Bahraini Gov't Decides to Search for Alternative for Financial Balance Program
2020-10-29 - 12:33 am
Bahrain Mirror (Exclusive): The story of the Financial Balance Program started in October 2018 and ended in October 2020.
In January 2019, while at the Davos conference, Bahrain's Central Bank Governor Rashid Al-Miraj, wearing a heavy coat and behind him a snow-covered valley, stood with great satisfaction to announce to Bloomberg TV: Bahrain received the first batch of Gulf financial support, and confirmed that from now on it would borrow much less than it had previously borrowed.
But as the saying goes, tomorrow the snow will melt and the meadow will show. Local media outlets which all share one view have barely covered the piece of news which said that "Bahrain decided to review the economic program applied by the country, which is known as the financial balance program".
"The Ministry of Finance and National Economy commissioned the American Lazard company to review the financial balance program for 425,000 dinars fees."
Lazard Ltd is a financial advisory and asset management firm that engages in investment banking, asset management and other financial services, primarily with institutional clients. It is the world's largest independent investment bank, with principal executive offices in New York City, Paris and London. Lazard was founded in 1848 and operates from more than 40 cities across 25 countries in North America, Europe, Asia, Australia, and Central and South America.
The financial balance program did not survive, collapsing under the economic conditions that prevailed with the Coronavirus epidemic and low oil prices.
The story of the program began when the government of Bahrain revealed in a statement published by Bahrain News Agency (October 4, 2018) that "The government of Bahrain announces a comprehensive package of reforms that will secure the Kingdom's long-term fiscal stability, stating that it signed a USD 10 billion financial support agreement with Saudi Arabia, UAE and Kuwait."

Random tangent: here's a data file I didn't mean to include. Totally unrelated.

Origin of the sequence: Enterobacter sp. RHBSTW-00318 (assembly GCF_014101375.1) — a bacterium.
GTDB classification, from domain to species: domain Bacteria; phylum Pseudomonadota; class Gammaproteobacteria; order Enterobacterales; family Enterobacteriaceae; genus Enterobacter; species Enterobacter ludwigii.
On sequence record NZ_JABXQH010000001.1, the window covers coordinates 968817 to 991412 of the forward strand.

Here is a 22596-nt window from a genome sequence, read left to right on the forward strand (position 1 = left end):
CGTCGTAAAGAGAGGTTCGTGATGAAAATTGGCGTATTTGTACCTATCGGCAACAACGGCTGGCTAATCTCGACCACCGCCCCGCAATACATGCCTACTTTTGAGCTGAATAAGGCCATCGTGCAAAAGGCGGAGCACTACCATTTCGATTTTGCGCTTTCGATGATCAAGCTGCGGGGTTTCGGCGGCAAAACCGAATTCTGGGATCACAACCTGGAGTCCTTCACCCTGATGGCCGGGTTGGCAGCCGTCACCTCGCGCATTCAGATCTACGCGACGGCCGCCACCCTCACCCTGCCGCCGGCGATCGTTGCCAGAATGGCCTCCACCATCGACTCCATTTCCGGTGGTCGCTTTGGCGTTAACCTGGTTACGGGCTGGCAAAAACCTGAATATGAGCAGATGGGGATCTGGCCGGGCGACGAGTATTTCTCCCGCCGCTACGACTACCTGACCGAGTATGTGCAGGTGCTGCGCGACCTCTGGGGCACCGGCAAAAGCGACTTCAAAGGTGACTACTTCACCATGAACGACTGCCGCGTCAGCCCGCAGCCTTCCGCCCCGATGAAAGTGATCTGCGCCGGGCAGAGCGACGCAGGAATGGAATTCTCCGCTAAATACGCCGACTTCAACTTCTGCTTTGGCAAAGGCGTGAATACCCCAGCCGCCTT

On October 22, 2020, the Ministry of Finance announced that the government had decided to review the financial balance program and commissioned a US company to help it survive the growing economic crisis.
Recent developments have severely damaged the fiscal balance program, with a huge budget deficit jumping from just 4% to 15.7%, and a public debt of more than 14 billion dinars, amid economic stagnation.
As of May, Bahrain had borrowed about $4 billion (1.5 billion dinars) to cope with the financial effects of the historic collapse in oil prices and the Coronavirus pandemic. The Government unilaterally approves fiscal policy without referring to the legislative authority. The government passed a legislation in 2017 setting a public debt ceiling of only 13 billion dinars, but in August it agreed to raise the borrowing ceiling to 15 billion dinars ($39.8 billion) to finance the worsening budget deficit caused by the oil prices drop.
The government said in a statement published by BNA that the Cabinet approved the recommendation of the Ministerial Committee for Financial and Economic Affairs to issue bonds to raise the borrowing ceiling from 13 to 15 billion dinars, to provide financial needs to finance the state's general budget expenditures.
A report published by Bahrain Mirror in May 2020 noted that the government will eventually be forced to adopt a new program to rebalance public finances, but this should not be through legislation imposing additional taxes and lifting direct and indirect subsidies on citizens.